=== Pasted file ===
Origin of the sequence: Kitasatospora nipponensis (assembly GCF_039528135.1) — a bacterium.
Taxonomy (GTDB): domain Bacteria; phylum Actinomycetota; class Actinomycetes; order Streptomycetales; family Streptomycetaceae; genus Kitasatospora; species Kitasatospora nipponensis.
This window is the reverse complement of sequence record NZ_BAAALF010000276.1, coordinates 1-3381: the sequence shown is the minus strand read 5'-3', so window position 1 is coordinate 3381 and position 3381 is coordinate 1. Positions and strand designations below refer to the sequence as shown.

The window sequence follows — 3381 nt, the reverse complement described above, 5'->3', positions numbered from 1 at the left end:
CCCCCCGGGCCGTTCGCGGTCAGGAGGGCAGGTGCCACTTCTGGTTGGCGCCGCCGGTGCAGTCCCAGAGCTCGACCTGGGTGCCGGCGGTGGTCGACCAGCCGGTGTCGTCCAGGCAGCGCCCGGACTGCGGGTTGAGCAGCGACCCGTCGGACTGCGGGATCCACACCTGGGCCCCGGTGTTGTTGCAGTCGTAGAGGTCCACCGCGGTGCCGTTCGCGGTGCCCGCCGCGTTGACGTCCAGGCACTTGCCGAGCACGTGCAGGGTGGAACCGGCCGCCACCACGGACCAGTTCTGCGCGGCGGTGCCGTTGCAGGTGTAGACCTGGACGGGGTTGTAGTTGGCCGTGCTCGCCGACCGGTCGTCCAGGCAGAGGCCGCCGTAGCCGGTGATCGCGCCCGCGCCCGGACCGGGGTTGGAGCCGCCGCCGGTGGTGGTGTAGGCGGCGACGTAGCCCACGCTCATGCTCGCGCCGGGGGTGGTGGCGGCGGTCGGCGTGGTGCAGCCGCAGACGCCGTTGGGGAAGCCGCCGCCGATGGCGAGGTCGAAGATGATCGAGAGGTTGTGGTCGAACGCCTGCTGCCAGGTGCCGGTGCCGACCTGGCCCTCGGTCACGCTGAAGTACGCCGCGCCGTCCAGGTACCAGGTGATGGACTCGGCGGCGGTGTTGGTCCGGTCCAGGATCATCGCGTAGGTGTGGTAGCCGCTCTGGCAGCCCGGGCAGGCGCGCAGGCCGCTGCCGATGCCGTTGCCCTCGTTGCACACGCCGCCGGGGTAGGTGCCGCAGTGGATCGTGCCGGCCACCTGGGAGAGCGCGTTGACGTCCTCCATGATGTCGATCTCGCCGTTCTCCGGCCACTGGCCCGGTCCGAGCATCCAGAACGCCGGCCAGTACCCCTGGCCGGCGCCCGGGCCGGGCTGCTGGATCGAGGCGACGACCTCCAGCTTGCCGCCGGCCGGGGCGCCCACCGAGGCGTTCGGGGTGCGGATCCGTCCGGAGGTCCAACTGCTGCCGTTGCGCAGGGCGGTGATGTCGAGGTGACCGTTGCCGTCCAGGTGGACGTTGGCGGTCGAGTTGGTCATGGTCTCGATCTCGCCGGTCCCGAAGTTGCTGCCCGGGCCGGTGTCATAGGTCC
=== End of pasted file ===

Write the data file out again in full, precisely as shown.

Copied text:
Origin of the sequence: Kitasatospora nipponensis (assembly GCF_039528135.1) — a bacterium.
Taxonomy (GTDB): domain Bacteria; phylum Actinomycetota; class Actinomycetes; order Streptomycetales; family Streptomycetaceae; genus Kitasatospora; species Kitasatospora nipponensis.
This window is the reverse complement of sequence record NZ_BAAALF010000276.1, coordinates 1-3381: the sequence shown is the minus strand read 5'-3', so window position 1 is coordinate 3381 and position 3381 is coordinate 1. Positions and strand designations below refer to the sequence as shown.

The window sequence follows — 3381 nt, the reverse complement described above, 5'->3', positions numbered from 1 at the left end:
CCCCCCGGGCCGTTCGCGGTCAGGAGGGCAGGTGCCACTTCTGGTTGGCGCCGCCGGTGCAGTCCCAGAGCTCGACCTGGGTGCCGGCGGTGGTCGACCAGCCGGTGTCGTCCAGGCAGCGCCCGGACTGCGGGTTGAGCAGCGACCCGTCGGACTGCGGGATCCACACCTGGGCCCCGGTGTTGTTGCAGTCGTAGAGGTCCACCGCGGTGCCGTTCGCGGTGCCCGCCGCGTTGACGTCCAGGCACTTGCCGAGCACGTGCAGGGTGGAACCGGCCGCCACCACGGACCAGTTCTGCGCGGCGGTGCCGTTGCAGGTGTAGACCTGGACGGGGTTGTAGTTGGCCGTGCTCGCCGACCGGTCGTCCAGGCAGAGGCCGCCGTAGCCGGTGATCGCGCCCGCGCCCGGACCGGGGTTGGAGCCGCCGCCGGTGGTGGTGTAGGCGGCGACGTAGCCCACGCTCATGCTCGCGCCGGGGGTGGTGGCGGCGGTCGGCGTGGTGCAGCCGCAGACGCCGTTGGGGAAGCCGCCGCCGATGGCGAGGTCGAAGATGATCGAGAGGTTGTGGTCGAACGCCTGCTGCCAGGTGCCGGTGCCGACCTGGCCCTCGGTCACGCTGAAGTACGCCGCGCCGTCCAGGTACCAGGTGATGGACTCGGCGGCGGTGTTGGTCCGGTCCAGGATCATCGCGTAGGTGTGGTAGCCGCTCTGGCAGCCCGGGCAGGCGCGCAGGCCGCTGCCGATGCCGTTGCCCTCGTTGCACACGCCGCCGGGGTAGGTGCCGCAGTGGATCGTGCCGGCCACCTGGGAGAGCGCGTTGACGTCCTCCATGATGTCGATCTCGCCGTTCTCCGGCCACTGGCCCGGTCCGAGCATCCAGAACGCCGGCCAGTACCCCTGGCCGGCGCCCGGGCCGGGCTGCTGGATCGAGGCGACGACCTCCAGCTTGCCGCCGGCCGGGGCGCCCACCGAGGCGTTCGGGGTGCGGATCCGTCCGGAGGTCCAACTGCTGCCGTTGCGCAGGGCGGTGATGTCGAGGTGACCGTTGCCGTCCAGGTGGACGTTGGCGGTCGAGTTGGTCATGGTCTCGATCTCGCCGGTCCCGAAGTTGCTGCCCGGGCCGGTGTCATAGGTCC